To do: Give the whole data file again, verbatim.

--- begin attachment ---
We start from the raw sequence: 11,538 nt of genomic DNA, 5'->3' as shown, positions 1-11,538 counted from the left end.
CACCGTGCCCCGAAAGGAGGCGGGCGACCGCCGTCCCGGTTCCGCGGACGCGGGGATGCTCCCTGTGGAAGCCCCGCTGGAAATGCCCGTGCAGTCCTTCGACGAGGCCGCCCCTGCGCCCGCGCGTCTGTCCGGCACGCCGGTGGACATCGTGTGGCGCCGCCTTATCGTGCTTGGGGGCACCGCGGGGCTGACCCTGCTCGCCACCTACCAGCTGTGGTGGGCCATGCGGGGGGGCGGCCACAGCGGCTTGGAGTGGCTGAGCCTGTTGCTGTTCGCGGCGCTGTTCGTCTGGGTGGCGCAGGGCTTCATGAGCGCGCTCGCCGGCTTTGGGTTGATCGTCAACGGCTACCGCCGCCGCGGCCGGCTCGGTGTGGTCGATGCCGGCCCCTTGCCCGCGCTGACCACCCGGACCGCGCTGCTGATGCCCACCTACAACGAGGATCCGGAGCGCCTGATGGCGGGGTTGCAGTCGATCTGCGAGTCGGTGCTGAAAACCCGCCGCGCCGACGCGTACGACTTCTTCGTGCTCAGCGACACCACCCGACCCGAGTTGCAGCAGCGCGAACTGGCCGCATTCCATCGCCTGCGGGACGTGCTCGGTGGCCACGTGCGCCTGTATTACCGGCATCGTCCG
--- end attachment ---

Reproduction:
We start from the raw sequence: 11,538 nt of genomic DNA, 5'->3' as shown, positions 1-11,538 counted from the left end.
CACCGTGCCCCGAAAGGAGGCGGGCGACCGCCGTCCCGGTTCCGCGGACGCGGGGATGCTCCCTGTGGAAGCCCCGCTGGAAATGCCCGTGCAGTCCTTCGACGAGGCCGCCCCTGCGCCCGCGCGTCTGTCCGGCACGCCGGTGGACATCGTGTGGCGCCGCCTTATCGTGCTTGGGGGCACCGCGGGGCTGACCCTGCTCGCCACCTACCAGCTGTGGTGGGCCATGCGGGGGGGCGGCCACAGCGGCTTGGAGTGGCTGAGCCTGTTGCTGTTCGCGGCGCTGTTCGTCTGGGTGGCGCAGGGCTTCATGAGCGCGCTCGCCGGCTTTGGGTTGATCGTCAACGGCTACCGCCGCCGCGGCCGGCTCGGTGTGGTCGATGCCGGCCCCTTGCCCGCGCTGACCACCCGGACCGCGCTGCTGATGCCCACCTACAACGAGGATCCGGAGCGCCTGATGGCGGGGTTGCAGTCGATCTGCGAGTCGGTGCTGAAAACCCGCCGCGCCGACGCGTACGACTTCTTCGTGCTCAGCGACACCACCCGACCCGAGTTGCAGCAGCGCGAACTGGCCGCATTCCATCGCCTGCGGGACGTGCTCGGTGGCCACGTGCGCCTGTATTACCGGCATCGTCCG